UK healthcare: Guide to NHS services
You can access various services through the UK's National Health Service (NHS). Here is an overview of the main NHS services to get the treatment you need while living in the UK.
How to find an NHS service
To find doctors, dentists, opticians, chemists/pharmacies, NHS walk-in centres, hospitals and a range of other services in your area in England, visit the NHS Choices website or call NHS Direct on 0845 46 47.
Find your local health services on NHS Choices.
Doctors/general practitioners (GP) in the UK
Your local doctor's (GP) surgery provides:
- general medical advice and treatment;
- referral to a specialist or a hospital;
To register with a doctor's surgery, talk to the receptionist. They can tell you whether you live in the area the surgery covers and whether it has room for new patients.
If you're registering a new baby, you'll need to fill in the registration card you receive from the registrar when you register your baby's birth, and take it to your doctor's surgery.
You don't need to wait until you have toothache to visit the dentist. In fact, a check-up every six months will help to prevent any major problems developing.
To find your nearest NHS dentist accepting new patients, visit the NHS Choices website or call NHS Direct on 0845 46 47.
UK chemists and pharmacists
Pharmacists, or chemists as they are often called, are experts on medicines. They will prepare prescriptions for you as issued by your doctor.
You may need to pay for your medication or you may be eligible for free prescriptions – your doctor can tell you. Remember to take ID with you to the chemists if you are eligible for free prescriptions.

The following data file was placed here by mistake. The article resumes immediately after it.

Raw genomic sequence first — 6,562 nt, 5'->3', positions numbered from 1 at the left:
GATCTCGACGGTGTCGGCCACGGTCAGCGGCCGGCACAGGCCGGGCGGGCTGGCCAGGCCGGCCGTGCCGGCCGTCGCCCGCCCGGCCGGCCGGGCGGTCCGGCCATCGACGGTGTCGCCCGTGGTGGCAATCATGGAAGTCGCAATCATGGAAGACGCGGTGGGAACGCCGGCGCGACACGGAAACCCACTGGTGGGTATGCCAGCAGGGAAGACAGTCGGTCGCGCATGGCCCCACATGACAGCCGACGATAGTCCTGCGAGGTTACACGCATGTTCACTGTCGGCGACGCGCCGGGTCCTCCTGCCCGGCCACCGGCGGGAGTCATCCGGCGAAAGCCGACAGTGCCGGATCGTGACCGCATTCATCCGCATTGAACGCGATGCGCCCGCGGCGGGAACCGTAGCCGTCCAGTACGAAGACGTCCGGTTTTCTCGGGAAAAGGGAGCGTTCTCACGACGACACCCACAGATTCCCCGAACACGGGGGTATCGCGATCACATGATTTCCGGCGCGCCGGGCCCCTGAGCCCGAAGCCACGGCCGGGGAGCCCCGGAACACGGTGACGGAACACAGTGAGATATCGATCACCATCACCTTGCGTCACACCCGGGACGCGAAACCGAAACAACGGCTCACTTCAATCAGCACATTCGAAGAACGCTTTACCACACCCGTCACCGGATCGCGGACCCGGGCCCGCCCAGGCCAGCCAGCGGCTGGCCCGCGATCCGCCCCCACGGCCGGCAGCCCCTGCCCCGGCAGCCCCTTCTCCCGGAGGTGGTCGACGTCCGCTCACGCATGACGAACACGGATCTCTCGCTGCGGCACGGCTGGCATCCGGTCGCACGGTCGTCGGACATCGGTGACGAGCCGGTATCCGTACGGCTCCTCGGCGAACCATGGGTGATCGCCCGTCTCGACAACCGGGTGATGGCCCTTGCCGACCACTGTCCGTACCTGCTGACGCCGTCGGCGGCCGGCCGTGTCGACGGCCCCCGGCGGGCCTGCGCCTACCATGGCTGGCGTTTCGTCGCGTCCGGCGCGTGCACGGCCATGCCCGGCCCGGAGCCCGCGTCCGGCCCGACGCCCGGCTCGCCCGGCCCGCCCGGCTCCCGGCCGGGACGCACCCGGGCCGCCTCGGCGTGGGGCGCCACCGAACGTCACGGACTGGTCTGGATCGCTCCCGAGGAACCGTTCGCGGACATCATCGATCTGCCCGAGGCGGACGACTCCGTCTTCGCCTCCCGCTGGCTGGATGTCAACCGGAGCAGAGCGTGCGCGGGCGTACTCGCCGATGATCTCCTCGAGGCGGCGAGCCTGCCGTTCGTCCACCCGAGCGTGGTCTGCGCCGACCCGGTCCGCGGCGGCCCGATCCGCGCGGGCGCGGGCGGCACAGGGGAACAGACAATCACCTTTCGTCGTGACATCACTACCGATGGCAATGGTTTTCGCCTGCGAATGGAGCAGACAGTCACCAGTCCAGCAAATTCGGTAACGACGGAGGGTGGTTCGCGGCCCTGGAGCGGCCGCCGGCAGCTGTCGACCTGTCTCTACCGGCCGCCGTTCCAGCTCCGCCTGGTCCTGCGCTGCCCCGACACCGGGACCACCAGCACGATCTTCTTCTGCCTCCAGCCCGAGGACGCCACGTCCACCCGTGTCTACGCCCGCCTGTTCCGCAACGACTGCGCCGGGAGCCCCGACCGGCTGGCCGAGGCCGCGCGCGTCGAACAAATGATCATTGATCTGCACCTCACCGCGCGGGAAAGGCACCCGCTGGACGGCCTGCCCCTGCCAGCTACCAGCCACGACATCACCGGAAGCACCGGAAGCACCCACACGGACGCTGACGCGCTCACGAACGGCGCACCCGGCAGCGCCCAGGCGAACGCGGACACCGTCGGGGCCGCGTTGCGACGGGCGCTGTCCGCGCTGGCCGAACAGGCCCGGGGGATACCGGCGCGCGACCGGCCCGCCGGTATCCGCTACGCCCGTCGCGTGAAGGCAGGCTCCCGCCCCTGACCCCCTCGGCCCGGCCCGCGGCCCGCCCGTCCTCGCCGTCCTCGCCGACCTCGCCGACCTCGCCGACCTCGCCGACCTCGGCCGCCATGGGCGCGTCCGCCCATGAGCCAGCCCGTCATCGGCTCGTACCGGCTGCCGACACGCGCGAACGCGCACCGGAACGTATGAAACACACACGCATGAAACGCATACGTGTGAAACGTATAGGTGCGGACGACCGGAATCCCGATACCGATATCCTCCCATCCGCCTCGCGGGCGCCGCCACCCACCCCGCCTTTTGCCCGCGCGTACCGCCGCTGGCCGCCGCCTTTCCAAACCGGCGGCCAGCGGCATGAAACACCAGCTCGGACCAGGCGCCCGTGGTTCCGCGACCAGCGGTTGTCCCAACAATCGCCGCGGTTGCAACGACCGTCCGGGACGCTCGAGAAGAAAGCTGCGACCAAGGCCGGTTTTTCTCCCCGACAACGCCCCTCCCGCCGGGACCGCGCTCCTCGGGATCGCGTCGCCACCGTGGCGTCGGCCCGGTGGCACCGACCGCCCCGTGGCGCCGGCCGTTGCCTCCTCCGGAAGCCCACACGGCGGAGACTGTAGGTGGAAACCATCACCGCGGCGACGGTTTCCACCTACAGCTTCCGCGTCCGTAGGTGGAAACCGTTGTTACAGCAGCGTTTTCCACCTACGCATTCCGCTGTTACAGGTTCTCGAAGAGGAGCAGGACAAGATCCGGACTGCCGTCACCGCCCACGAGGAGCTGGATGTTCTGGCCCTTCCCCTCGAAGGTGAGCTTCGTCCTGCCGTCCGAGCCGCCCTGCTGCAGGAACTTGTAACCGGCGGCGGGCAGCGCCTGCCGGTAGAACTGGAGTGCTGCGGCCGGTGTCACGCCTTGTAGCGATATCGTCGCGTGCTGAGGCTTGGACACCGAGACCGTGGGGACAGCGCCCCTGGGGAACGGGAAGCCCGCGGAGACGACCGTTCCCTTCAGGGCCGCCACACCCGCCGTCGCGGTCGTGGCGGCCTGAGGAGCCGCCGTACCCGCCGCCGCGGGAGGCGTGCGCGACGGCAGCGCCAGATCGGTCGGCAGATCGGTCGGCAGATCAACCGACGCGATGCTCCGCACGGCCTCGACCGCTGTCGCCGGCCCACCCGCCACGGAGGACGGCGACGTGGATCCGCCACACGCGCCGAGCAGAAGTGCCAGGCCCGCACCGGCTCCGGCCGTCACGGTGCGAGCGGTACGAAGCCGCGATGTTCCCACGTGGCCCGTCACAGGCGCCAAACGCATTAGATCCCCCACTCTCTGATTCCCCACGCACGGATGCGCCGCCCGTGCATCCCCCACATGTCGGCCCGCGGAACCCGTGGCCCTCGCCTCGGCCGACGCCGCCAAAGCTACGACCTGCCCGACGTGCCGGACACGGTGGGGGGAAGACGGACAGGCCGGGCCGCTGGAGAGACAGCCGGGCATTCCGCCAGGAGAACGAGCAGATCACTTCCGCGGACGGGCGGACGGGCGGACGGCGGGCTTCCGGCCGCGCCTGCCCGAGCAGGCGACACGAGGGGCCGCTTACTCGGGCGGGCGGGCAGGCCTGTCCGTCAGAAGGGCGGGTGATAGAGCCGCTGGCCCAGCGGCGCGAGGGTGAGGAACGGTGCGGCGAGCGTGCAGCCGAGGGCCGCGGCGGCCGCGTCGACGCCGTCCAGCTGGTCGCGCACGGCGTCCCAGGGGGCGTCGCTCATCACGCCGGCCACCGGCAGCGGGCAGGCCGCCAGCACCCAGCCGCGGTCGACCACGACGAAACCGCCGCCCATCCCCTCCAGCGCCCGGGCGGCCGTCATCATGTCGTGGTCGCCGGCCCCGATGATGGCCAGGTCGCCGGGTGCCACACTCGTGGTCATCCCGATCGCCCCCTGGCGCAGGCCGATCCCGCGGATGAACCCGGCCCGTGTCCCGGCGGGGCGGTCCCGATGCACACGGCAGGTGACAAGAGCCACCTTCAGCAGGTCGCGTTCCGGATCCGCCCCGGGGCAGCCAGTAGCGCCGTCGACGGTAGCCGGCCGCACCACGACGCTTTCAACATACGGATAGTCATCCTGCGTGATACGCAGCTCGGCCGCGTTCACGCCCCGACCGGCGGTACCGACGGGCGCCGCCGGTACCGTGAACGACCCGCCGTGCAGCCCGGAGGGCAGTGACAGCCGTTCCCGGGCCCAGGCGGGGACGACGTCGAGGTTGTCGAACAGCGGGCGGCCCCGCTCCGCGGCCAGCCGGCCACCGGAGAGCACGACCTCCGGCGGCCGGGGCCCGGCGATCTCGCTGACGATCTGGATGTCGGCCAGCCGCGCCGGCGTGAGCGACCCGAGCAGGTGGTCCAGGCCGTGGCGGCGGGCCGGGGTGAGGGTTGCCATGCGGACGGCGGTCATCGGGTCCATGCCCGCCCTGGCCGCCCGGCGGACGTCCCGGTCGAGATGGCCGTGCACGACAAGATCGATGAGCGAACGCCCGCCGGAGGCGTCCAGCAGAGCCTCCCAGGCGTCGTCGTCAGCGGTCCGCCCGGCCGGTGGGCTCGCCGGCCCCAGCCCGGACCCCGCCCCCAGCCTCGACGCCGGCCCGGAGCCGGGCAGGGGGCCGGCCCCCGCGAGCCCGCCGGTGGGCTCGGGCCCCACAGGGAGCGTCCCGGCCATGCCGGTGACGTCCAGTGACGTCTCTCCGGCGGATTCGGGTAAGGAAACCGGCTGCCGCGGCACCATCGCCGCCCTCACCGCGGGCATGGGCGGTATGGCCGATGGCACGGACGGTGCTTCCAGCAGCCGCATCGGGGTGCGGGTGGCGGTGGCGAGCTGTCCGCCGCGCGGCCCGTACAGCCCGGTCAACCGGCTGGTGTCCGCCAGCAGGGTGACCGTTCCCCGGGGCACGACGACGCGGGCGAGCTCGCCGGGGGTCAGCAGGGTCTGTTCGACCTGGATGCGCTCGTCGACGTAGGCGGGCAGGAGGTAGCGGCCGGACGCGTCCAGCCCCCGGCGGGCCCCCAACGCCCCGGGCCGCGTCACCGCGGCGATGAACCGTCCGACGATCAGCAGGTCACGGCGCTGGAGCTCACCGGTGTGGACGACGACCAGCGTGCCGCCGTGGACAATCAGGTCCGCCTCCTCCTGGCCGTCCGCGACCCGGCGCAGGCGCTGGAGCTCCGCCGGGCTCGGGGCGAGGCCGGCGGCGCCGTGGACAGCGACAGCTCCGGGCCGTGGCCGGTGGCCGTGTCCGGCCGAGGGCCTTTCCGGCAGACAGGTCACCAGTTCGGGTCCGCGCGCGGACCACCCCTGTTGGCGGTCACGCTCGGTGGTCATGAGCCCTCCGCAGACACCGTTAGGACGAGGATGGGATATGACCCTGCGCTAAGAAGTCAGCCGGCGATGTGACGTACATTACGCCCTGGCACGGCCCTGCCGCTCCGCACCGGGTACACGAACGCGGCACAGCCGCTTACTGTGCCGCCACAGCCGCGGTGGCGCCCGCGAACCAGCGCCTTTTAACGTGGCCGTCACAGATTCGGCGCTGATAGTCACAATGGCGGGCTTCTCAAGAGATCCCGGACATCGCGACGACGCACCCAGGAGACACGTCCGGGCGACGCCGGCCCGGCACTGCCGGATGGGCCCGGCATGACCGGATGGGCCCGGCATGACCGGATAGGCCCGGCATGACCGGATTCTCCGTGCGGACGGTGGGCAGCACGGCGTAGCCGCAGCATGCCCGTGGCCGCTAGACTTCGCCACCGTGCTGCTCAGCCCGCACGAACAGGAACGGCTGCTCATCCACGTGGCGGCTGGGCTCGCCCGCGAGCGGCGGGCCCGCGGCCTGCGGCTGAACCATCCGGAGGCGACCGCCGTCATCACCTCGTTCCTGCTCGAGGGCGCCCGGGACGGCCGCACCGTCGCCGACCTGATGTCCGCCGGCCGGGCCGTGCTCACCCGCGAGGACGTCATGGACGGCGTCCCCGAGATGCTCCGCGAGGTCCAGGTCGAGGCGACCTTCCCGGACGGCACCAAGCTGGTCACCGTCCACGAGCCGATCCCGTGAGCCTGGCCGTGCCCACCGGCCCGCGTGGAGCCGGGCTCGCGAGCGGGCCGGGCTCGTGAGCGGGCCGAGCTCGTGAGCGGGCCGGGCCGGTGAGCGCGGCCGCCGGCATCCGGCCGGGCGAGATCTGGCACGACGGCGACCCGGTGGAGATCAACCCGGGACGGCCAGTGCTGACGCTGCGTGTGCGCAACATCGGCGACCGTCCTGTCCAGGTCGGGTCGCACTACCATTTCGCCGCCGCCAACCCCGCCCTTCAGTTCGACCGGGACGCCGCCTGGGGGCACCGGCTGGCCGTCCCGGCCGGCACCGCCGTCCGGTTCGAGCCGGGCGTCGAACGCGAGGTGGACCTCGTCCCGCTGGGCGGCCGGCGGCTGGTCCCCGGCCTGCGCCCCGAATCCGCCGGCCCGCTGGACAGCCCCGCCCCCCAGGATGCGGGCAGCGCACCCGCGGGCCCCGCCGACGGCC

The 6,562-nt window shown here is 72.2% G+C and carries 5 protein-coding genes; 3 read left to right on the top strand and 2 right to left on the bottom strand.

Pharmacists can also give advice on treatments that can be bought over the counter.
To find your nearest pharmacist, visit the NHS Choices website or call NHS Direct on 0845 46 47.
NHS walk-in centres
These centres offer confidential advice and treatment for minor injuries and illnesses. Staffed by experienced nurses, they are open seven days a week, from early until late, and you don't need an appointment.
To find out where your nearest NHS walk-in centre is, visit the NHS Choices website or call NHS Direct on 0845 46 47.
Accident and emergency / 999
If you are seriously ill and need emergency care, you can go straight to an accident and emergency (A&E) department at a hospital near you.
Alternatively, you can call 999 for an emergency ambulance.
Find your nearest accident and emergency department (A&E).
Health visitors and community nurses
Health visitors are specially trained nurses who provide advice and support in the community for people whose health may be vulnerable.
If you have a child under the age of five you will usually be assigned a health visitor when your baby is about 10 days old. If this doesn't happen, contact your GP surgery and they will let the local health visitor know.
If you or a member of your family need nursing care or support at home, a community nurse or health visitor could help. The people they work with could be ill or disabled or have physical or mental health problems.
Organisations and charities
Many people visit websites run by charities or voluntary organisations who are experts on a particular medical impairment or disability.
As well as detailed information about the causes and effects of conditions, these sites provide information about treatments, medication, equipment, alternative therapies (where appropriate), self-help and support groups.
They also often act as a way to share views with other people via message boards and forums. Many organisations produce newsletters or magazines that you can subscribe to. You can find more details in the useful contacts section.
Health and well-being contacts (useful contacts section).
Alternatively, you can explore private healthcare options from a number of different private health insurance providers.
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